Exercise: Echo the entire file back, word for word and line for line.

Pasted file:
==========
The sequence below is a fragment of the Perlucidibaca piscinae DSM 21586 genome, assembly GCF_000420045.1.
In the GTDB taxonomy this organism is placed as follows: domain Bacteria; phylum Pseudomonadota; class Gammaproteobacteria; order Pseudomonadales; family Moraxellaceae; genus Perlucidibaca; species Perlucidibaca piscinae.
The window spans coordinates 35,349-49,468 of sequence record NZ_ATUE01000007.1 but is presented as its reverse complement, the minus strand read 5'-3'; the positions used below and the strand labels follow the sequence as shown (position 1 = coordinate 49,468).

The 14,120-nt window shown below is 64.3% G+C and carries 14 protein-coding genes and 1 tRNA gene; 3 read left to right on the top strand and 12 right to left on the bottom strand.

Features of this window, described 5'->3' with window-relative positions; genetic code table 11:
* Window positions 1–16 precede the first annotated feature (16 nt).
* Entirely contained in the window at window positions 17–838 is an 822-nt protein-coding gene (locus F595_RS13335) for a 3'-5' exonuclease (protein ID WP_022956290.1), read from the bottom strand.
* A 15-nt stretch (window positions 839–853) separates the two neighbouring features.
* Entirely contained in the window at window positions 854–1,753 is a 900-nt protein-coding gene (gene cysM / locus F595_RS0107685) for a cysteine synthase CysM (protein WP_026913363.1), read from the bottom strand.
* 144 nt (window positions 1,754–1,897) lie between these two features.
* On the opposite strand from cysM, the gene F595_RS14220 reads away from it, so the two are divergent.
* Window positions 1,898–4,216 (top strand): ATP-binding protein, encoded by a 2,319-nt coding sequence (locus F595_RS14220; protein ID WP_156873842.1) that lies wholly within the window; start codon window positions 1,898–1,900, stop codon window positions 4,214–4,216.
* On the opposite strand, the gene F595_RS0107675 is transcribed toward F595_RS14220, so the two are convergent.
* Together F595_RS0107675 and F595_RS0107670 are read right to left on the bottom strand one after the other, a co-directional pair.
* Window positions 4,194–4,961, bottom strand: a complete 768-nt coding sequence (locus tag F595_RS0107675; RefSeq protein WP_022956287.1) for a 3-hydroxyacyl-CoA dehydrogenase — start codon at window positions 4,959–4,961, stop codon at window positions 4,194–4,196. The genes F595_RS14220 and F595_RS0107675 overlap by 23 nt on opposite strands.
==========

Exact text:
The sequence below is a fragment of the Perlucidibaca piscinae DSM 21586 genome, assembly GCF_000420045.1.
In the GTDB taxonomy this organism is placed as follows: domain Bacteria; phylum Pseudomonadota; class Gammaproteobacteria; order Pseudomonadales; family Moraxellaceae; genus Perlucidibaca; species Perlucidibaca piscinae.
The window spans coordinates 35,349-49,468 of sequence record NZ_ATUE01000007.1 but is presented as its reverse complement, the minus strand read 5'-3'; the positions used below and the strand labels follow the sequence as shown (position 1 = coordinate 49,468).

The 14,120-nt window shown below is 64.3% G+C and carries 14 protein-coding genes and 1 tRNA gene; 3 read left to right on the top strand and 12 right to left on the bottom strand.

Features of this window, described 5'->3' with window-relative positions; genetic code table 11:
* Window positions 1–16 precede the first annotated feature (16 nt).
* Entirely contained in the window at window positions 17–838 is an 822-nt protein-coding gene (locus F595_RS13335) for a 3'-5' exonuclease (protein ID WP_022956290.1), read from the bottom strand.
* A 15-nt stretch (window positions 839–853) separates the two neighbouring features.
* Entirely contained in the window at window positions 854–1,753 is a 900-nt protein-coding gene (gene cysM / locus F595_RS0107685) for a cysteine synthase CysM (protein WP_026913363.1), read from the bottom strand.
* 144 nt (window positions 1,754–1,897) lie between these two features.
* On the opposite strand from cysM, the gene F595_RS14220 reads away from it, so the two are divergent.
* Window positions 1,898–4,216 (top strand): ATP-binding protein, encoded by a 2,319-nt coding sequence (locus F595_RS14220; protein ID WP_156873842.1) that lies wholly within the window; start codon window positions 1,898–1,900, stop codon window positions 4,214–4,216.
* On the opposite strand, the gene F595_RS0107675 is transcribed toward F595_RS14220, so the two are convergent.
* Together F595_RS0107675 and F595_RS0107670 are read right to left on the bottom strand one after the other, a co-directional pair.
* Window positions 4,194–4,961, bottom strand: a complete 768-nt coding sequence (locus tag F595_RS0107675; RefSeq protein WP_022956287.1) for a 3-hydroxyacyl-CoA dehydrogenase — start codon at window positions 4,959–4,961, stop codon at window positions 4,194–4,196. The genes F595_RS14220 and F595_RS0107675 overlap by 23 nt on opposite strands.